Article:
Browsing by Subject "cell migration"

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  • Mogollon, Isabel; Ahtiainen, Laura (2020)
    Embryonic development of ectodermal organs involves a very dynamic range of cellular events and, therefore, requires advanced techniques to visualize them. Ectodermal organogenesis proceeds in well-defined sequential stages mediated by tissue interactions. Different ectodermal organs feature shared morphological characteristics, which are regulated by conserved and reiterative signaling pathways. A wealth of genetic information on the expression patterns and interactions of specific signaling pathways has accumulated over the years. However, the conventional developmental biology methods have mainly relied on two-dimensional tissue histological analyses at fixed time points limiting the possibilities to follow the processes in real time on a single cell resolution. This has complicated the interpretation of cause and effect relationships and mechanisms of the successive events. Whole-mount tissue live imaging approaches are now revealing how reshaping of the epithelial sheet for the initial placodal thickening, budding morphogenesis and beyond, involve coordinated four dimensional changes in cell shapes, well-orchestrated cell movements and specific cell proliferation and apoptosis patterns. It is becoming evident that the interpretation of the reiterative morphogenic signals takes place dynamically at the cellular level. Depending on the context, location, and timing they drive different cell fate choices and cellular interactions regulating a pattern of behaviors that ultimately defines organ shapes and sizes. Here we review how new tissue models, advances in 3D and live tissue imaging techniques have brought new understanding on the cell level behaviors that contribute to the highly dynamic stages of morphogenesis in teeth, hair and related ectodermal organs during development, and in dysplasia contexts.
  • Jiu, Yaming; Kumari, Reena; Fenix, Aidan M.; Schaible, Niccole; Liu, Xiaonan; Varjosalo, Markku; Krishnan, Ramaswamy; Burnette, Dylan T.; Lappalainen, Pekka (2019)
    Summary Cell adhesion, morphogenesis, mechanosensing, and muscle contraction rely on contractile actomyosin bundles, where the force is produced through sliding of bipolar myosin II filaments along actin filaments. The assembly of contractile actomyosin bundles involves registered alignment of myosin II filaments and their subsequent fusion into large stacks. However, mechanisms underlying the assembly of myosin II stacks and their physiological functions have remained elusive. Here, we identified myosin-18B, an unconventional myosin, as a stable component of contractile stress fibers. Myosin-18B co-localized with myosin II motor domains in stress fibers and was enriched at the ends of myosin II stacks. Importantly, myosin-18B deletion resulted in drastic defects in the concatenation and persistent association of myosin II filaments with each other and thus led to severely impaired assembly of myosin II stacks. Consequently, lack of myosin-18B resulted in defective maturation of actomyosin bundles from their precursors in osteosarcoma cells. Moreover, myosin-18B knockout cells displayed abnormal morphogenesis, migration, and ability to exert forces to the environment. These results reveal a critical role for myosin-18B in myosin II stack assembly and provide evidence that myosin II stacks are important for a variety of vital processes in cells.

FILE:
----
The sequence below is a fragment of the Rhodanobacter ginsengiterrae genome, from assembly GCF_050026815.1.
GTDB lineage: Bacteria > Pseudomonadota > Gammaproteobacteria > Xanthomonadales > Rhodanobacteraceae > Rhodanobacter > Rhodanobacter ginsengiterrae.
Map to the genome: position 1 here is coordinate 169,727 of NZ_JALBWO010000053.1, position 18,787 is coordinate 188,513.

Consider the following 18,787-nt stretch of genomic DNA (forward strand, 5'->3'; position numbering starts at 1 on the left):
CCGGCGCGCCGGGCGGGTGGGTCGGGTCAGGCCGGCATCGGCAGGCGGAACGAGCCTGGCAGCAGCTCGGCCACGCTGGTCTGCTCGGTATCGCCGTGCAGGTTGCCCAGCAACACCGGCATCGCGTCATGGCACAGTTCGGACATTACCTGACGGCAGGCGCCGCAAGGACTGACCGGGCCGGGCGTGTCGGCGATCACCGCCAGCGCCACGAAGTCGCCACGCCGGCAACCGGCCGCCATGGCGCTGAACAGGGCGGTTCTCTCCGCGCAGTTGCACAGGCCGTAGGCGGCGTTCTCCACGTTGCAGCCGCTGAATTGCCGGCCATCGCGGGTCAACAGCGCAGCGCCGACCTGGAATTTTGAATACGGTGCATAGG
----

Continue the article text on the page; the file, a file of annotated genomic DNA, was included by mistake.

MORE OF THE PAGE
• Kovac, Bianca (Helsingfors universitet, 2010)
    Actin stress fibers are dynamic structures in the cytoskeleton, which respond to mechanical stimuli and affect cell motility, adhesion and invasion of cancer cells. In nonmuscle cells, stress fibers have been subcategorized to three distinct stress fiber types: dorsal and ventral stress fibers and transverse arcs. These stress fibers are dissimilar in their subcellular localization, connection to substratum as well as in their dynamics and assembly mechanisms. Still uncharacterized is how they differ in their function and molecular composition. Here, I have studied involvement of nonmuscle alpha-actinin-1 and -4 in regulating distinct stress fibers as well as their localization and function in human U2OS osteosarcoma cells. Except for the correlation of upregulation of alpha-actinin-4 in invasive cancer types very little is known about whether these two actinins are redundant or have specific roles. The availability of highly specific alpha-actinin-1 antibody generated in the lab, revealed localization of alpha-actinin-1 along all three categories of stress fibers while alphaactinin-4 was detected at cell edge, distal ends of stress fibers as well as perinuclear regions. Strikingly, by utilizing RNAi-mediated gene silencing of alpha-actinin-1 resulted in specific loss of dorsal stress fibers and relocalization of alpha-actinin-4 to remaining transverse arcs and ventral stress fibers. Unexpectedly, aberrant migration was not detected in cells lacking alpha-actinin-1 even though focal adhesions were significantly smaller and fewer. Whereas, silencing of alpha-actinin-4 noticeably affected overall cell migration. In summary, as part of my master thesis study I have been able to demonstrate distinct localization and functional patterns for both alpha-actinin-1 and -4. I have identified alpha-actinin-1 to be a selective dorsal stress fiber crosslinking protein as well as to be required for focal adhesion maturation, while alpha-actinin-4 was demonstrated to be fundamental for cell migration.